|"El ojo" (cc) Pepe Lahuerta|
picazo (Pepelahuerta), Flickr.com
Today was listening to A Spiritual Journey by Ram Dass, in which he discusses finding our spiritual path. Now, before continuing, since this is a Humanist blog I should mention that Ram Dass holds a lot of beliefs regarding the supernatural that I do not. Yet, one of the things I try to promote in my work is the idea that we should explore what wisdom we can in all kinds of sources, and be tolerant when we come across bits and pieces that don't necessarily jive with our own views. If we do not recoil, we may find wisdom that is useful to us even within in a different worldview. This is the central essence of the approach I call Synthophy (the wisdom of bringing together good ideas). My wife recommended the audio book to me after listening to it herself, and although I haven't finished it, I suspect it will have much to say that I find relevant in my own spiritual naturalist path.
Dass was saying that people originally awaken to a spiritual dimension in their life in a wide variety of ways: traumatic experience, meditation, religious experience (or what I call profound experience), sex, drugs, etc. He said once back in the early 70s he was giving a lecture and at the time most of his audiences were very young, often wore white and flowers and beads, and tended to smile a lot. In the front row was a woman about 70 years old, dressed in conservative clothing and a hat with fake cherries and strawberries on it. During his lecture he kept looking at her because she seemed so dissimilar from others in his audience. He began to describe some experiences and some of them were "pretty far out" as he put it. But the woman surprisingly was nodding, as though she were understanding. So Ram Dass continued and his subject matter went even further into drug induced or other "far out" experiences. However, the woman kept nodding as though she understood and he soon began to wonder if she simply had a neck condition. After the show, the woman came over to him thanked him saying it made perfect sense and that was just how she understood the universe to be. He asked her, "How do you know? What have you done in your life that has brought you into those kinds of experiences?" Ram Dass says the woman "leaned in very conspiratorially and said, 'I crochet'". At that moment he realized that the ways in which people can reach spiritual understanding were more wide than he suspected. He noted that a common illness people get into in spiritual work is to think their way is the only way.
Dass also mentioned that often when we undertake a spiritual journey, we begin to get the sense that what we thought were the parameters of life were really just something like a prison. That we are imprisoned by our culture, by our preconceptions, and several other things, and we begin to want to break out of that. That is a process of beginning to 'see through the veil' of common understandings to look for deeper things. The first step in this process is recognizing that we are, in fact, imprisoned.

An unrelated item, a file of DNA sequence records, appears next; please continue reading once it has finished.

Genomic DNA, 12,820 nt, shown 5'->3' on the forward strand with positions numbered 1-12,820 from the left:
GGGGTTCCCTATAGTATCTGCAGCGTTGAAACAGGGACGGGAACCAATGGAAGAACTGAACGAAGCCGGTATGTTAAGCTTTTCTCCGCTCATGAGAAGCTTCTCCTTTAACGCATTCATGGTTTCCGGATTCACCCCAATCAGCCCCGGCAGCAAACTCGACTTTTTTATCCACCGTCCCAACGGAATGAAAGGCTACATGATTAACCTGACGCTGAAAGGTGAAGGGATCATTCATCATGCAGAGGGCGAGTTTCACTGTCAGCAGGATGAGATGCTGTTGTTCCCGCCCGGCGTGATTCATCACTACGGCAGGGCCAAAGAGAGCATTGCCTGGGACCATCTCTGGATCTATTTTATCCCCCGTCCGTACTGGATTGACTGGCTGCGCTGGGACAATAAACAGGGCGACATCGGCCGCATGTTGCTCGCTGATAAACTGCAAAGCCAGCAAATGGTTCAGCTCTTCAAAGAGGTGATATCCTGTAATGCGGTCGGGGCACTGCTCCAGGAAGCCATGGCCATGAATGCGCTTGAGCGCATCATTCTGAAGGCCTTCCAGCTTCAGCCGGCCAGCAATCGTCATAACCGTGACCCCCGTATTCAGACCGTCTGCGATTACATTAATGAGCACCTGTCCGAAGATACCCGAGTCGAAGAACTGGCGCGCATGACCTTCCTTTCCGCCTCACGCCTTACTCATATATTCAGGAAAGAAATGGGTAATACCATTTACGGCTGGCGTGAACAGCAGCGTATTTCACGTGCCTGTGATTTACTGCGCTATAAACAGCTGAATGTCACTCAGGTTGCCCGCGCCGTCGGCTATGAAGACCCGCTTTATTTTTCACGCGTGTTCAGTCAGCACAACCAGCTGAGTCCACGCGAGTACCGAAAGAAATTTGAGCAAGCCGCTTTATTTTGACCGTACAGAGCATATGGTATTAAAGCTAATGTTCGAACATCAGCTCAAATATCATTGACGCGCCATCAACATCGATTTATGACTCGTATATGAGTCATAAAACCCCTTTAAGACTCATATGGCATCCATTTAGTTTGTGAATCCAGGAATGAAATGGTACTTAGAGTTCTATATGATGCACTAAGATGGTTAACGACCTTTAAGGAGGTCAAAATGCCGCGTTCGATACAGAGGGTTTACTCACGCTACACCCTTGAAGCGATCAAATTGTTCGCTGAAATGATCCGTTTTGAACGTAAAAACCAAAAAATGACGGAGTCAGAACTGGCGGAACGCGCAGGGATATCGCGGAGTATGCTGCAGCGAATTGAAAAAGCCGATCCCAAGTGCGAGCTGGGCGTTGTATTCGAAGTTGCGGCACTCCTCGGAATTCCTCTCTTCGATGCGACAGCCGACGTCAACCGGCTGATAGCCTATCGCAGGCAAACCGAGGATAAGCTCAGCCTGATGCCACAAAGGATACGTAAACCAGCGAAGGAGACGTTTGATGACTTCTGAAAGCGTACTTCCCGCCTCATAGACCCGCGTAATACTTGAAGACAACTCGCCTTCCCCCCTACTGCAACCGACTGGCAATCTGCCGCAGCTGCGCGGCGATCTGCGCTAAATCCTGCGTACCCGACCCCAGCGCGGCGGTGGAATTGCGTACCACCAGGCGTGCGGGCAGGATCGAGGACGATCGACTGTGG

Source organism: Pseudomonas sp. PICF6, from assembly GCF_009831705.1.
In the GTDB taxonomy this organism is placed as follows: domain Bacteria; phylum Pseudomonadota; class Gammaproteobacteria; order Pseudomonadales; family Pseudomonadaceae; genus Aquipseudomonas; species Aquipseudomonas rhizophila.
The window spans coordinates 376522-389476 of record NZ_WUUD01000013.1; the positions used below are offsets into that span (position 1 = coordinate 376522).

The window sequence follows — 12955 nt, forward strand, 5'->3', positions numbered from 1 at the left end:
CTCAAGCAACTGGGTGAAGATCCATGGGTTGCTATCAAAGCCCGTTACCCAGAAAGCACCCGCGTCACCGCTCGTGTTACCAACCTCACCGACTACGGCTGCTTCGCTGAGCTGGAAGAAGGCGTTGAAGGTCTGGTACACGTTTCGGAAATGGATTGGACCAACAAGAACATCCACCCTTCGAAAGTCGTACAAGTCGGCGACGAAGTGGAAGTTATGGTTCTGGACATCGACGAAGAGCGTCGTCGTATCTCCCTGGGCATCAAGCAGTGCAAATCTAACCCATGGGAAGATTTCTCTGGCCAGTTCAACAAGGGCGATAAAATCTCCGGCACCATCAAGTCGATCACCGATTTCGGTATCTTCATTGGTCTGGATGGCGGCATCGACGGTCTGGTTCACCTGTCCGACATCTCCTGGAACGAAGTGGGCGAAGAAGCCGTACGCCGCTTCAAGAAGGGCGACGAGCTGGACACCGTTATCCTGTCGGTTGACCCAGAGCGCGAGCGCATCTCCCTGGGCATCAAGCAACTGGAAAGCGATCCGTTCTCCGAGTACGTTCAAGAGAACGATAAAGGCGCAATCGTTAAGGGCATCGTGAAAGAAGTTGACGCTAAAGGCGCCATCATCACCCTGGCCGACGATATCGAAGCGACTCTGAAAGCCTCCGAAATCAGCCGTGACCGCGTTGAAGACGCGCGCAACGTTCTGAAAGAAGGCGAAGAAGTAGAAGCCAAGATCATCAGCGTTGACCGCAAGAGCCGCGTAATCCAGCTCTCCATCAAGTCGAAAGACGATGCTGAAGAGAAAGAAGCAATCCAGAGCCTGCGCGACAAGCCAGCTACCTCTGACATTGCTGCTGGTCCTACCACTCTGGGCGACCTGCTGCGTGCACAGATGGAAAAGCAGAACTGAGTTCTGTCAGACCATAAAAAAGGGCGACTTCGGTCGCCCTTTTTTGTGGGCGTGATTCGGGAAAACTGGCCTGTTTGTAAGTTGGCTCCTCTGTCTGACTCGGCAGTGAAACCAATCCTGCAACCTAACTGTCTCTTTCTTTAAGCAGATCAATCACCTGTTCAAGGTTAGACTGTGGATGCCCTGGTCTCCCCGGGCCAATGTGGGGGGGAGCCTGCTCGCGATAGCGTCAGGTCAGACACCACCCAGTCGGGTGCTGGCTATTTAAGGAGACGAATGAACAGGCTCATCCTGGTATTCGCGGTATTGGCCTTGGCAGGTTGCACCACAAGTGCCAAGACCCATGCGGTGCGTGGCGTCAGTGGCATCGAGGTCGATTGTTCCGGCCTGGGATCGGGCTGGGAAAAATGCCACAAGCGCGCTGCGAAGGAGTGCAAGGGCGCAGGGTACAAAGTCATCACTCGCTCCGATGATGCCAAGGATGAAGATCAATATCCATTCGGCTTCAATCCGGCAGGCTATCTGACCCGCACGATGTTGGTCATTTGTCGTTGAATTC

This made me think of something that may be a personal breakthrough in my efforts to be more disciplined. It has the prerequisite of mindfulness, but if we can be aware of the onset of a temptation - say, for example, hunger, the temptation not to perform a task, sexual temptation, etc - then we can think of it as follows...
The Stoics thought of people as being a slave to their passions. Some would even call people they spoke to 'slave' for none of us are truly free. This is the same as the prison concept mentioned by Ram Dass. If, when we feel such a temptation setting upon us, we recognize it having just bumped up against a wall in our prison, this may give us the gumption to resist it further. By seeing the temptation, not as a path to fulfilling a desire, but as one of many walls enslaving us to our desires and keeping our rational minds from being in charge, we may have a bit of rebelliousness of attitude. This might give us just enough urge to overcome the desire more often.
One last thought for the day on another matter...
On my drive to work, I passed a dog which had been killed in the road, no doubt by a vehicle. It was not one of those cases where it looked like a quick flash of something, but one where I could clearly see the dog's face up close for an extended period. In the first half-second I was hit with a feeling of sadness, recognizing the pathos, I shifted my focus from an emotional reaction and toward a sense of duty to take a mental moment to reflect with reverence for the life lost instead. Taking such a moment reminds us of the value of life, but also sets us on course to recall larger lessons. I recalled that all things live and die in their own time as part of an ever-changing flux, and that through this flux is made possible all things. With that, I allowed this grand sense to wash over me, and the dog's fate came to rest in its proper perspective. We can hope he did not suffer long before death but there are no doubt countless beings experiencing death, as well as life, around us all the time. We should have compassion in this larger sense for all beings, but 'big minds' should not be so puppeted by the tiny spectrum of sights and sounds glimpsed randomly at any passing moment by our immediate senses. To this we should stay mindful.